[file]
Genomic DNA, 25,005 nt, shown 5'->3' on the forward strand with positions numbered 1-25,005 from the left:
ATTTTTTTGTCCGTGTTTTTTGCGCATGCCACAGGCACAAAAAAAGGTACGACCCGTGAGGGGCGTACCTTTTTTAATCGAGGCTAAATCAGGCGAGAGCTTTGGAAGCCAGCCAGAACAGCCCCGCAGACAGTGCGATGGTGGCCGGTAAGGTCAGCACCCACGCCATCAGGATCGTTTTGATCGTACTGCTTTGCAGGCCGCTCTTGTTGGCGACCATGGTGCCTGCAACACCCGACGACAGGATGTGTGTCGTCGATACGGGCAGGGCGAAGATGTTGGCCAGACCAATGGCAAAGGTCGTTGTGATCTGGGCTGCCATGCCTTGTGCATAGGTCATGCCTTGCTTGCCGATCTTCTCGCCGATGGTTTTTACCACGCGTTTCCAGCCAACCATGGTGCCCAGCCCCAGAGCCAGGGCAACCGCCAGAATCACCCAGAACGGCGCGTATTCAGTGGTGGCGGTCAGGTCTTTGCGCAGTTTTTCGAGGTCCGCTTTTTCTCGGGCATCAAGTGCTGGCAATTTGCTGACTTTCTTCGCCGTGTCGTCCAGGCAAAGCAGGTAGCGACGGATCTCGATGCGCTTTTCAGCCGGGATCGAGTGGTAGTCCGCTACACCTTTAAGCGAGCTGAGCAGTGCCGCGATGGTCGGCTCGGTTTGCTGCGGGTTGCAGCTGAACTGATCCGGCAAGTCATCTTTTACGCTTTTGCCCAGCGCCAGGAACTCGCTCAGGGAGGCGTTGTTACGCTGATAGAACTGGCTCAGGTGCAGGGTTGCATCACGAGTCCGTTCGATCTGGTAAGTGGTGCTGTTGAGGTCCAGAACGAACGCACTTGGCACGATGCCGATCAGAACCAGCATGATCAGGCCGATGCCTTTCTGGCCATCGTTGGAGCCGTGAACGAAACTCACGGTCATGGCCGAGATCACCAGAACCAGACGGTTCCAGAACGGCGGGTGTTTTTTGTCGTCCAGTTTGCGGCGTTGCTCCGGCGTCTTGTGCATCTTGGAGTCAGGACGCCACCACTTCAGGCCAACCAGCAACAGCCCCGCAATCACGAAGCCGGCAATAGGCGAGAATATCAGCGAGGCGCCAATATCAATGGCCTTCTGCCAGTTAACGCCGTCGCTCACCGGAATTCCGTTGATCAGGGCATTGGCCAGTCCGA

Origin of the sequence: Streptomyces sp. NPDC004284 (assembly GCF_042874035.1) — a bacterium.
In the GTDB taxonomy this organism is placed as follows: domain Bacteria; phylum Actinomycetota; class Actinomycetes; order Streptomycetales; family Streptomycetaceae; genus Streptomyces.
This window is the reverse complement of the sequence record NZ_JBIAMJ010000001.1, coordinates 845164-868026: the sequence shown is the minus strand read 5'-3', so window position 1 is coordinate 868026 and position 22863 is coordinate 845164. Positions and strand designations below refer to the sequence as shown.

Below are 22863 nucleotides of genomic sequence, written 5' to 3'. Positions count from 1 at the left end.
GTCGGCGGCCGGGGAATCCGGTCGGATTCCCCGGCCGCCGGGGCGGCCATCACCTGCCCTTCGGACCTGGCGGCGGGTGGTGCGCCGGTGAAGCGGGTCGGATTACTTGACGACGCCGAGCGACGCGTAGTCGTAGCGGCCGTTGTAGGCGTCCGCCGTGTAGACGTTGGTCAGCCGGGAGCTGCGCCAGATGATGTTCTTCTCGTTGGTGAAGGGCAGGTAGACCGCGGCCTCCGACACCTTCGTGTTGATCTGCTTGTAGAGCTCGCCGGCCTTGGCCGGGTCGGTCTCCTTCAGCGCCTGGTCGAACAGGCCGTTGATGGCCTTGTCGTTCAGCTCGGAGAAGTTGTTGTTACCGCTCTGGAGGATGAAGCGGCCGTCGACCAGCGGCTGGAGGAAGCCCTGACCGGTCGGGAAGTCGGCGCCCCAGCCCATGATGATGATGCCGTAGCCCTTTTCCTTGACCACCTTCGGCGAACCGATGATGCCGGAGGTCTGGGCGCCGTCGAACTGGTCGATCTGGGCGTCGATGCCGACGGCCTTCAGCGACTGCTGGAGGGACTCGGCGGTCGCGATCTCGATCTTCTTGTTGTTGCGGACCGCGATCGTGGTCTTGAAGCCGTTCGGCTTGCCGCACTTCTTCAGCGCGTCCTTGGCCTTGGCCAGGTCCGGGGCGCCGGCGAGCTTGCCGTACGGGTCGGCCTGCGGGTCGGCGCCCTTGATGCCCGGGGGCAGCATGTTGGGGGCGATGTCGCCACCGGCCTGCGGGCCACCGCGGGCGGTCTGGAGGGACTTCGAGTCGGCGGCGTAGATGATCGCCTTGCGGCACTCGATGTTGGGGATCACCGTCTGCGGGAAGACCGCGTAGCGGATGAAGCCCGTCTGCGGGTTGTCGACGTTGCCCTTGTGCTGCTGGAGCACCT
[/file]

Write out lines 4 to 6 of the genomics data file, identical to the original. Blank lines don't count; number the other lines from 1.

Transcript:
In the GTDB taxonomy this organism is placed as follows: domain Bacteria; phylum Actinomycetota; class Actinomycetes; order Streptomycetales; family Streptomycetaceae; genus Streptomyces.
This window is the reverse complement of the sequence record NZ_JBIAMJ010000001.1, coordinates 845164-868026: the sequence shown is the minus strand read 5'-3', so window position 1 is coordinate 868026 and position 22863 is coordinate 845164. Positions and strand designations below refer to the sequence as shown.

Below are 22863 nucleotides of genomic sequence, written 5' to 3'. Positions count from 1 at the left end.